by Marco Cáceres Published March 27, 2022 (The Vaccine Reaction)
In an interim report published on Mar. 11, 2022, the U.S. Centers for Disease Control and Prevention (CDC) estimates the effectiveness rate of the influenza vaccine at 16 percent during 2021-2022. The rate, which the CDC termed as “not statistically significant,” is based on a study involving 3,636 children, adolescents and adults in the United States from Oct. 4, 2021 to Feb. 12, 2022.1 2 3 4 5 6 According to the study researchers:
influenza vaccination did not significantly reduce the risk of outpatient medically attended illness with influenza A(H3N2) viruses that have predominated so far this season.6
This Year’s Influenza Vaccine ‘Basically Worthless’
The flu shot’s low rate of effectiveness “suggests that there was a mismatch between the strains of virus in the vaccine and what’s circulating,” said Jesse Goodman, MD, MPH, a professor and infectious disease specialist at Georgetown University’s School of Medicine. “It’s not ineffective, but it’s clearly suboptimal in its efficacy.”4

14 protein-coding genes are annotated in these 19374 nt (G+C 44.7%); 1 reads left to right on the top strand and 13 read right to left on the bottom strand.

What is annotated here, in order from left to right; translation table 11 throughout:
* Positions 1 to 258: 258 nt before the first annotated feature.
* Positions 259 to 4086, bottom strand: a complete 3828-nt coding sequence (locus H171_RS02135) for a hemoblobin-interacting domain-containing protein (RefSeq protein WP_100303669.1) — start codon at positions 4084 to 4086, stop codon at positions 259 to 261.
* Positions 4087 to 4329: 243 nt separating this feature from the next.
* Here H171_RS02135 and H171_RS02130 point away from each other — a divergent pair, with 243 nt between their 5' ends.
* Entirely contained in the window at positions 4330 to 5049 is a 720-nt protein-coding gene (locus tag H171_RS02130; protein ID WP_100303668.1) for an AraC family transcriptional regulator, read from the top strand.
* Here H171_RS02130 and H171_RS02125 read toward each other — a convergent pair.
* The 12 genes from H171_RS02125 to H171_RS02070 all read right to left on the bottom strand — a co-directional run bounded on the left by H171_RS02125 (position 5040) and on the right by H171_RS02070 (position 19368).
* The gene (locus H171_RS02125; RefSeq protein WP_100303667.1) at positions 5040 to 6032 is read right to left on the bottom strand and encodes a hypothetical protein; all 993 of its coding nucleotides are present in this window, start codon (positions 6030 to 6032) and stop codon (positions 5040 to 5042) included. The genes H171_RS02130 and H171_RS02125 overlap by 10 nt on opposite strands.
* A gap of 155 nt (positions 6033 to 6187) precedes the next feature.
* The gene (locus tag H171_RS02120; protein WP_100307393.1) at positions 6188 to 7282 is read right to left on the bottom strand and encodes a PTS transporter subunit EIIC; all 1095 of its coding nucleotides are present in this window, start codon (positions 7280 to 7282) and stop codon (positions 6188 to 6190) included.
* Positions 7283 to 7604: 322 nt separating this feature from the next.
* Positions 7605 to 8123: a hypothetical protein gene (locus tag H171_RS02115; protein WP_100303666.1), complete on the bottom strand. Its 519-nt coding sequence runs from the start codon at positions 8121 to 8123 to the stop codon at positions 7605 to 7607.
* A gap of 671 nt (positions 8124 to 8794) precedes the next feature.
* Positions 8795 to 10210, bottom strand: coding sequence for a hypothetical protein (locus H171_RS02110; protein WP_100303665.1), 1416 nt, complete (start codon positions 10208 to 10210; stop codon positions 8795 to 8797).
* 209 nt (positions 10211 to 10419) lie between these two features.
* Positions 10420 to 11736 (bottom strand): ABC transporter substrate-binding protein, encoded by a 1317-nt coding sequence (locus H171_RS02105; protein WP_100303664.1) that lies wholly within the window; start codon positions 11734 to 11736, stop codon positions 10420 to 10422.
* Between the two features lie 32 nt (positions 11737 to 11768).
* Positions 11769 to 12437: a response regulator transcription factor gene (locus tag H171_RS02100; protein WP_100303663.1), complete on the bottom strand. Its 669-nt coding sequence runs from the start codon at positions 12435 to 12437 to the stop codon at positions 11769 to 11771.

William Schaffner, MD, professor of preventive medicine at Vanderbilt University Medical Center, went further than that, characterizing this season’s flu shot as “essentially ineffective.”3 An article in Gizmodo put it more bluntly. Its headline read: “This Year’s Flu Vaccine Was Basically Worthless”.7
Dr. Schaffner added, “I can’t remember an ineffectiveness that was much lower than that.”2
In fact, the flu shot’s effectiveness rate did drop to 10 percent in 2004-2005.8
“We need to continue funding the research to create a better influenza vaccine,” Dr. Schaffner said. “Going forward, flu is going to continue to appear around the world and make annual epidemics that cause incredible amounts of illness, social and economic disruption, so we clearly need a better influenza vaccine.”2
Effectiveness of Annual Flu Shot Seldom More Than 50 Percent